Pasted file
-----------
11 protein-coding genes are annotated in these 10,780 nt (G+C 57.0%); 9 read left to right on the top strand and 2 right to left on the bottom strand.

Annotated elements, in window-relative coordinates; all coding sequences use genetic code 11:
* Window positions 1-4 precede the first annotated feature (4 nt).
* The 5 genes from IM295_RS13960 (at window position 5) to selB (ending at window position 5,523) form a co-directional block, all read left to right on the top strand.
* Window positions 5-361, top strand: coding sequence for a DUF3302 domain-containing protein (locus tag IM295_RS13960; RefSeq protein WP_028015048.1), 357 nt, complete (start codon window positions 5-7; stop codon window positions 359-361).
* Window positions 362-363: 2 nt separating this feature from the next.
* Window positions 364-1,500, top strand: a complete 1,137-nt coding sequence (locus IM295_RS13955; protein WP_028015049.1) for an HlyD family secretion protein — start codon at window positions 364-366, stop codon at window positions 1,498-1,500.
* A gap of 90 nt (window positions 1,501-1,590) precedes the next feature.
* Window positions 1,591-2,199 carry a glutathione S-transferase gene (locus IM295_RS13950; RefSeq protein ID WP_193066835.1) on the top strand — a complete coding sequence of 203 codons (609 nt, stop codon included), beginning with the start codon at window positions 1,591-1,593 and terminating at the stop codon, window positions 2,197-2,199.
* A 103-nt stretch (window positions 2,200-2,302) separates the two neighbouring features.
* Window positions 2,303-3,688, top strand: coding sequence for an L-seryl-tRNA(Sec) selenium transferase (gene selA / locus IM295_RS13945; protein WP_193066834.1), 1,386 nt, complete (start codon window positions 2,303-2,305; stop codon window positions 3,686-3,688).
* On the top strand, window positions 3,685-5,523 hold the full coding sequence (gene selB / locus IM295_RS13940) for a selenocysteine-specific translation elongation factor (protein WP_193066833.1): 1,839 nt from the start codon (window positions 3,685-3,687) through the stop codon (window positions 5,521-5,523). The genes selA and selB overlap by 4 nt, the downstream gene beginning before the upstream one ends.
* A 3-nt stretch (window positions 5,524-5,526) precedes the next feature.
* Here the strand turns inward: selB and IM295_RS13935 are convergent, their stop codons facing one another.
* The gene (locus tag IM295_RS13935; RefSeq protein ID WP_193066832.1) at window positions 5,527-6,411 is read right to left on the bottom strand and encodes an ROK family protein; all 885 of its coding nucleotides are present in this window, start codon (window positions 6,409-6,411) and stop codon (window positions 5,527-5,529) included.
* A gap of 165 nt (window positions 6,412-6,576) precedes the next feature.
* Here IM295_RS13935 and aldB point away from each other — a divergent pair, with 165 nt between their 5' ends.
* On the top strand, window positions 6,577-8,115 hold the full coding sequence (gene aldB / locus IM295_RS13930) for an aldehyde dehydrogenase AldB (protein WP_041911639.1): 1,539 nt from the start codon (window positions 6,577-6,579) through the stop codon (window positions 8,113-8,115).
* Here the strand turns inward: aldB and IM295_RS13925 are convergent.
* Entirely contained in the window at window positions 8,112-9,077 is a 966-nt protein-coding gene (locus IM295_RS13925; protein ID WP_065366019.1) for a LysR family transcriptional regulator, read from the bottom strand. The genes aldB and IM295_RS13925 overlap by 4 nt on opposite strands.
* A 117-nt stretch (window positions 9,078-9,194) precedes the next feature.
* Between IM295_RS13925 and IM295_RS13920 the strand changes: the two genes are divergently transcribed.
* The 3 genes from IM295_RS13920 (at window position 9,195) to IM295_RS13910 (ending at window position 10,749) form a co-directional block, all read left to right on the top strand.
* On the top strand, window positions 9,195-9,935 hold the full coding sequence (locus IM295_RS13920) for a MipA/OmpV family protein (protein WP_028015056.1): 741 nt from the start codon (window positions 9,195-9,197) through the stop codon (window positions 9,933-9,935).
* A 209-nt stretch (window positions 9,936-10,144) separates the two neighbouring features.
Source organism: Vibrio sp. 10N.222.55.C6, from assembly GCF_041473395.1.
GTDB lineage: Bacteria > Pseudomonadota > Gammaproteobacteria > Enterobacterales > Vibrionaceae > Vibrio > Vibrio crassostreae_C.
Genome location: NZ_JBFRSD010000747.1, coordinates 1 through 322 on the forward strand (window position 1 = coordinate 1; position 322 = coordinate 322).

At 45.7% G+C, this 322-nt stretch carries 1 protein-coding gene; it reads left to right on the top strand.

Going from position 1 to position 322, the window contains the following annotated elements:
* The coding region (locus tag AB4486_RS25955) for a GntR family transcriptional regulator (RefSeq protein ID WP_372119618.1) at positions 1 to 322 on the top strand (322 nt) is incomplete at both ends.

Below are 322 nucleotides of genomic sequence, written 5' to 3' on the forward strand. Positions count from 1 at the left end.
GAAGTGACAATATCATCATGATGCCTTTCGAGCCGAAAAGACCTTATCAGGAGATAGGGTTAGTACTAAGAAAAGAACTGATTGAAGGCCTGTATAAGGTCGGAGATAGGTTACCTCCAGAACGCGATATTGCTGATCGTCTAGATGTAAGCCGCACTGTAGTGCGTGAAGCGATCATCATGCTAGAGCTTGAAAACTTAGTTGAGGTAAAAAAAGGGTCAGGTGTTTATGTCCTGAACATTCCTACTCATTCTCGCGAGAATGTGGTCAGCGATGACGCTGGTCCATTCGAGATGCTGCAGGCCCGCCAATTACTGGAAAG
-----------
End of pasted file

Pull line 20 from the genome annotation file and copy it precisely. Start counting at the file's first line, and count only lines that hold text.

* Entirely contained in the window at window positions 8,112-9,077 is a 966-nt protein-coding gene (locus IM295_RS13925; protein ID WP_065366019.1) for a LysR family transcriptional regulator, read from the bottom strand. The genes aldB and IM295_RS13925 overlap by 4 nt on opposite strands.